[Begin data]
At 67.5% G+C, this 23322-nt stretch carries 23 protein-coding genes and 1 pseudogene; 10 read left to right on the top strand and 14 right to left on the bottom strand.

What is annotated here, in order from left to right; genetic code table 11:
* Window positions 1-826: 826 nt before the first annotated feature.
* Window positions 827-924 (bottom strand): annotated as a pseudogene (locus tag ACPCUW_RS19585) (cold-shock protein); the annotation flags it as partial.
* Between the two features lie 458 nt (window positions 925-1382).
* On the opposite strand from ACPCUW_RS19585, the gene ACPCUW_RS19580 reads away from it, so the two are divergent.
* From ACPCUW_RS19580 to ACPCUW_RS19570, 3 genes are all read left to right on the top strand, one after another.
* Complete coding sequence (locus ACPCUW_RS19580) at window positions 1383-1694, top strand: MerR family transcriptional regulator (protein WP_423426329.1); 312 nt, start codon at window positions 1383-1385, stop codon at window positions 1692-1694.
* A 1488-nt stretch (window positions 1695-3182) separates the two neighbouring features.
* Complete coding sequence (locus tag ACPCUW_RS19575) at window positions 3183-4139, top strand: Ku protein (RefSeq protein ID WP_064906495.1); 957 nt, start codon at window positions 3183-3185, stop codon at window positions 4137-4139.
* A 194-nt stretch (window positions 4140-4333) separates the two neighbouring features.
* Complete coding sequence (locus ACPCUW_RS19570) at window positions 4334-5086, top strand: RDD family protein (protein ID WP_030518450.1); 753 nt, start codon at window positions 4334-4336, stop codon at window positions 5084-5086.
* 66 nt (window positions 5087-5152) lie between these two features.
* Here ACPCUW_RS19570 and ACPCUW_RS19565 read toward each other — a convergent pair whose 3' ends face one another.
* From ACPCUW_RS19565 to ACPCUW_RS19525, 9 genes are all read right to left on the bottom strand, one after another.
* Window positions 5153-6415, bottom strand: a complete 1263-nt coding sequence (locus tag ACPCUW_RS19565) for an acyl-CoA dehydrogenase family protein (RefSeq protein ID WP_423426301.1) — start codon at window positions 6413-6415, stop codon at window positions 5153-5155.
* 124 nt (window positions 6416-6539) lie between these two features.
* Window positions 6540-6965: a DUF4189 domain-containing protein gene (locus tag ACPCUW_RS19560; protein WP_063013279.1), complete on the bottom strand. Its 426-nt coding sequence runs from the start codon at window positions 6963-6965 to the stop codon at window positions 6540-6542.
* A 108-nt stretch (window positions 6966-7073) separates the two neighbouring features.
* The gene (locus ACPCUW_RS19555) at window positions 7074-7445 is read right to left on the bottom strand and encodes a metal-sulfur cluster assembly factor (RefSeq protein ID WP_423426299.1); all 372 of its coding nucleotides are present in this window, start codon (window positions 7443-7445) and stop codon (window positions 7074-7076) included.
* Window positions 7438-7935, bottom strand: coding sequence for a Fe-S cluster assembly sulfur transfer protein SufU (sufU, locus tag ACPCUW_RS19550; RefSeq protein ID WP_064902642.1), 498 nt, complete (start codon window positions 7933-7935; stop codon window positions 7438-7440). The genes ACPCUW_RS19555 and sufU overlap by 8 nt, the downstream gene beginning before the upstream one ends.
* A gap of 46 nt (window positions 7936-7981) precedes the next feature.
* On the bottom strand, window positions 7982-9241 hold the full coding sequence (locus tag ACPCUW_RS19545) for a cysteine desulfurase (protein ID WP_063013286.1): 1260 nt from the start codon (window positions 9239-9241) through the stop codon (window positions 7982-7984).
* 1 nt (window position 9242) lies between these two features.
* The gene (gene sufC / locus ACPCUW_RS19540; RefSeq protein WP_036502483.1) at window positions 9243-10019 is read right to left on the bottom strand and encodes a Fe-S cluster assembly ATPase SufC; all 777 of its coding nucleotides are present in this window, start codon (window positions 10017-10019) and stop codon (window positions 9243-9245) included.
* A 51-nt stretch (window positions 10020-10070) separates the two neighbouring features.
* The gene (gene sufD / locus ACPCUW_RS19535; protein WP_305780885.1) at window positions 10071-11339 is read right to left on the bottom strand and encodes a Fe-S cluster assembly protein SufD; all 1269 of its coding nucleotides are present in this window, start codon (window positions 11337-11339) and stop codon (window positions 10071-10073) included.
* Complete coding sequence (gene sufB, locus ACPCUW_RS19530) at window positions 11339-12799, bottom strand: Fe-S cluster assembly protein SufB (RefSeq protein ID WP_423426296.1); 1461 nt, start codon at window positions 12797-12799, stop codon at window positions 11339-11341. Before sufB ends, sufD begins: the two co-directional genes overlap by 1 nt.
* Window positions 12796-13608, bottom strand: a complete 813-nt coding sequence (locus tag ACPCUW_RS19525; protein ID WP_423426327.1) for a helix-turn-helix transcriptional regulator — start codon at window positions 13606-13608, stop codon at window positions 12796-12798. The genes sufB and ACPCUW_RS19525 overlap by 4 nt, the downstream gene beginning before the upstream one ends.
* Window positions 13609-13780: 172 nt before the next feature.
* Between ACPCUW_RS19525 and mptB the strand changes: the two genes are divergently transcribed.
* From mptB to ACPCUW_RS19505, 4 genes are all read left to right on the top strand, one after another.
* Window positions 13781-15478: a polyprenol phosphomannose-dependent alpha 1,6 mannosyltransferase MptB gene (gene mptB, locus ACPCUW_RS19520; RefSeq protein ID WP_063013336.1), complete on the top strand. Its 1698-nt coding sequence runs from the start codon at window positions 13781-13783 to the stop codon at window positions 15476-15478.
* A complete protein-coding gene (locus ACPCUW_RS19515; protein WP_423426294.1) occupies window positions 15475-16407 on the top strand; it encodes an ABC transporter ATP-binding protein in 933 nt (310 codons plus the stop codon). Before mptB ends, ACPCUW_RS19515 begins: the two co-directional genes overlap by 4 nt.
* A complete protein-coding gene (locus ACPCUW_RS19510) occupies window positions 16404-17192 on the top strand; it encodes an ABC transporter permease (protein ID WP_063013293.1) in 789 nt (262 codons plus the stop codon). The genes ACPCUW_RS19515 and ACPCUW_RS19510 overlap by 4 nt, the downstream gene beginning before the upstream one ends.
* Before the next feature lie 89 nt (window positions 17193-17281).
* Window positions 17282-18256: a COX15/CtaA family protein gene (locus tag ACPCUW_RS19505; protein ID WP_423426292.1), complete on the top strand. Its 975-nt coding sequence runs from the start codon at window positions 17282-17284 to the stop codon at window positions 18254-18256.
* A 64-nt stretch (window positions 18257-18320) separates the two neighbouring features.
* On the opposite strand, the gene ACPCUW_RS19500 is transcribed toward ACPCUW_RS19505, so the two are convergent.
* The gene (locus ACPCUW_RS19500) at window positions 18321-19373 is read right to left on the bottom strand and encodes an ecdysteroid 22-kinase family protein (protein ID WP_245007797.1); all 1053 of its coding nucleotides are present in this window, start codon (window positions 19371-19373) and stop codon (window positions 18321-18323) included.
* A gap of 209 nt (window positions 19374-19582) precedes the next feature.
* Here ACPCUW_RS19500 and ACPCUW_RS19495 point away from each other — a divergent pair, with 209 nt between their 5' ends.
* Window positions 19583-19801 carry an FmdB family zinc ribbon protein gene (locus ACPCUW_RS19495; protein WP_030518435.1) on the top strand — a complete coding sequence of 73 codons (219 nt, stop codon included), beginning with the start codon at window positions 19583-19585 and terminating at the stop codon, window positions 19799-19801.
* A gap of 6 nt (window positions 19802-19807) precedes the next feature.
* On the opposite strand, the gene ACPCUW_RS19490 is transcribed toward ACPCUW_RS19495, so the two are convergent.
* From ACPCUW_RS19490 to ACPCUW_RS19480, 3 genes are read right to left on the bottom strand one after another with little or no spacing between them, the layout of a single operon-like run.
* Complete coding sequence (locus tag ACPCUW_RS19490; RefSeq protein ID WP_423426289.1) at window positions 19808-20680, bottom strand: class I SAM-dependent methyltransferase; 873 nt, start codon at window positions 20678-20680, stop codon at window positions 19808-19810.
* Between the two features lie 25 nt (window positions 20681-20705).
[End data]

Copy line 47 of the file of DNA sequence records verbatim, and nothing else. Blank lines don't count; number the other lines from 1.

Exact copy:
* Complete coding sequence (locus tag ACPCUW_RS19490; RefSeq protein ID WP_423426289.1) at window positions 19808-20680, bottom strand: class I SAM-dependent methyltransferase; 873 nt, start codon at window positions 20678-20680, stop codon at window positions 19808-19810.